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Oklahoma City Museum of Art to feature ‘Passages,' an exhibit of rare biblical texts and artifacts

A portion of Hobby Lobby's President Steve Green's extensive collection of biblical art will be put on exhibit called “Passages” that opens May 16 at the Oklahoma City Museum of Art.
BY CHRIS CASTEEL ccasteel@opubco.com Modified: March 31, 2011 at 8:02 pm •  Published: March 31, 2011

— The Oklahoma City Museum of Art will be the first stop for a worldwide traveling exhibition of historic biblical texts and artifacts collected by Hobby Lobby President Steve Green, who announced here Thursday that the exhibition, marking the 400th anniversary of the King James Bible, would open May 16.

“It will have some of the most incredible rare biblical artifacts in private hands in the world,” Green said. “It will tell the story of the history of the English Bible.”

Green unveiled plans for the traveling exhibition at the Vatican Embassy, where business, government, academic and religious leaders gathered to view some of the items that will be in Oklahoma City next month.

The interactive exhibition, called “Passages,” will encompass 14,000 square feet and be the worldwide debut of the Green Collection, one of the world's largest privately held collections of biblical texts and artifacts.

The exhibit at the Oklahoma City Museum of Art will run through Oct. 16 before a portion of it focusing on the Catholic contribution to the King James Bible goes to Vatican City. “Passages” then will go to New York, although a date has not been announced.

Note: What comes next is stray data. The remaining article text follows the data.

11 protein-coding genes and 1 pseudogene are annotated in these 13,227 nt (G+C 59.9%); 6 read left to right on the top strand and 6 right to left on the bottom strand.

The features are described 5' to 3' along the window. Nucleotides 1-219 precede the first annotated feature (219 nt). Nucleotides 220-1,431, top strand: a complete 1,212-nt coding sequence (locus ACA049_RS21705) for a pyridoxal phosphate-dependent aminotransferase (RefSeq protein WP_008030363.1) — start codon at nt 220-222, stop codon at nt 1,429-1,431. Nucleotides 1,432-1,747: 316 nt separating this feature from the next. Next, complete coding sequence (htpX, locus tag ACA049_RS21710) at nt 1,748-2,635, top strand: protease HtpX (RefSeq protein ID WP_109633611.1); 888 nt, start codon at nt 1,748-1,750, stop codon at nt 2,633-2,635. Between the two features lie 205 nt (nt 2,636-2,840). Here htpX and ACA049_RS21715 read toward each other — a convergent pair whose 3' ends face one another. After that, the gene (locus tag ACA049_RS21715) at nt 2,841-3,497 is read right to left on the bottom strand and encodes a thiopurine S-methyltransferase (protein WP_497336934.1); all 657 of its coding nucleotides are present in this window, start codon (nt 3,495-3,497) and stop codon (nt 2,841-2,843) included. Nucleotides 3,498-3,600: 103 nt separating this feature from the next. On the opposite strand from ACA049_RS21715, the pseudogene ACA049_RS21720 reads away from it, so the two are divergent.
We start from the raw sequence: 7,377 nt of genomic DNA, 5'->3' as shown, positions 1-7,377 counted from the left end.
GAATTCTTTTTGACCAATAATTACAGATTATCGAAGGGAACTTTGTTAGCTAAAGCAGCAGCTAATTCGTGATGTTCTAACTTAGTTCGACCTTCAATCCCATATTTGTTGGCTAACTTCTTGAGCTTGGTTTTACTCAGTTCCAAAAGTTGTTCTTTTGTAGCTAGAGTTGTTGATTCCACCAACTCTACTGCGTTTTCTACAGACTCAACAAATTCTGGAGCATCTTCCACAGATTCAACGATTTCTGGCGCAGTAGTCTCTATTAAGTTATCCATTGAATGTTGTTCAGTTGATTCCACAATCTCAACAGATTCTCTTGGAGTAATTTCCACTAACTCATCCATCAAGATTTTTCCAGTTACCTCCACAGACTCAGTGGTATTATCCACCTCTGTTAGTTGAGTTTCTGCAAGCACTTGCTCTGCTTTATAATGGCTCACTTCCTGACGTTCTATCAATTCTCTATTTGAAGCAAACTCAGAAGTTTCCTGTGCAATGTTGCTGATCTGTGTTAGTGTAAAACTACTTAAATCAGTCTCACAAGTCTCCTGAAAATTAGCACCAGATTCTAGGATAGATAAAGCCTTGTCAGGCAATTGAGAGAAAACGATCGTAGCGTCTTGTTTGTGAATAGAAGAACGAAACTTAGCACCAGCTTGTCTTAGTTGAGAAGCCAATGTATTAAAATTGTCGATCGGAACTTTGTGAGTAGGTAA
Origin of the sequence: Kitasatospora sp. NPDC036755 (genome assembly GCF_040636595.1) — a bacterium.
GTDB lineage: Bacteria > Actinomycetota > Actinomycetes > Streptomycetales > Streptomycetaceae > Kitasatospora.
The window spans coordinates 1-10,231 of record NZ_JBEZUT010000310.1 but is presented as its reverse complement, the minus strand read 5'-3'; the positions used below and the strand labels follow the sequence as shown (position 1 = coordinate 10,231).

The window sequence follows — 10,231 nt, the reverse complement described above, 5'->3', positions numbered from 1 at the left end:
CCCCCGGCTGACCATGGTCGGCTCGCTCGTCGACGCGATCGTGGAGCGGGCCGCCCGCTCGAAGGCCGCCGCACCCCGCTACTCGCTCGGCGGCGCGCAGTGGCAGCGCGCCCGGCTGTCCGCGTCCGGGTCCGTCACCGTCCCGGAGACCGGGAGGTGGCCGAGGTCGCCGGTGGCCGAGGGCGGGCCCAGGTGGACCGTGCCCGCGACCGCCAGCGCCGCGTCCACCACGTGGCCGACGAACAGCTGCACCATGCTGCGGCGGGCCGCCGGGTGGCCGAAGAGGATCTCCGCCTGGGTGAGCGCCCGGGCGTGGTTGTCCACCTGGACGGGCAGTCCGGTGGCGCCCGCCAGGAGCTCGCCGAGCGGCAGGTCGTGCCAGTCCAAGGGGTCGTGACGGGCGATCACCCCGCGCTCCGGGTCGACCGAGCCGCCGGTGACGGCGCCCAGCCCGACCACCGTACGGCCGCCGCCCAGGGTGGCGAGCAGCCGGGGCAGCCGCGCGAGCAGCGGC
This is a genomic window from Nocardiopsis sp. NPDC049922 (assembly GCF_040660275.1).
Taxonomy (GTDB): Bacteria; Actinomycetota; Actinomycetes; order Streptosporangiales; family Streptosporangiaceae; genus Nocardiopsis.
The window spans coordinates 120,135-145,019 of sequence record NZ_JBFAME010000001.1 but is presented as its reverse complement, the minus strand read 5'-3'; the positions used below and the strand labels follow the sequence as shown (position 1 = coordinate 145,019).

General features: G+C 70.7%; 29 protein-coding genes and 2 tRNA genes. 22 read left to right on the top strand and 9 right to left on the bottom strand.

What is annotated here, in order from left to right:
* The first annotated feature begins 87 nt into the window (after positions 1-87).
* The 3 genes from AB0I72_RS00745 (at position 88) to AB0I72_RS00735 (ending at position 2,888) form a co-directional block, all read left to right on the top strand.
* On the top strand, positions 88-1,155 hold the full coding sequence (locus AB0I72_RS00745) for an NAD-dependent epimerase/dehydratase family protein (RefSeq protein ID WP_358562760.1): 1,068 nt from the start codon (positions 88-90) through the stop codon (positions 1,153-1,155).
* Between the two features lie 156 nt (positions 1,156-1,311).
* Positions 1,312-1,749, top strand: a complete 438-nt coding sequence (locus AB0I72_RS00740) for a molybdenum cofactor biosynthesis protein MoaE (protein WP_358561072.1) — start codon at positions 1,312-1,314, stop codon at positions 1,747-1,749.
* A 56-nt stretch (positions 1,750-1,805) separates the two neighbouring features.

“The opportunity to present such a vast and important collection of biblical artifacts is exceptional,” said Glen Gentele, president and CEO of the Oklahoma City Museum of Art. “The exhibition provides a once-in-a-lifetime experience for guests to engage with these rare materials at the Oklahoma City Museum of Art.”

“Passages” will be composed of about 300 items from the 30,000-item Green Collection, which is directed by Scott Carroll, a specialist in ancient and medieval manuscripts.

“The Bible didn't come from Mount Sinai to Moses and end up in a Red Roof Inn desk drawer,” Carroll said. “There was a process, and ‘Passages' tells the dramatic story of that process.”

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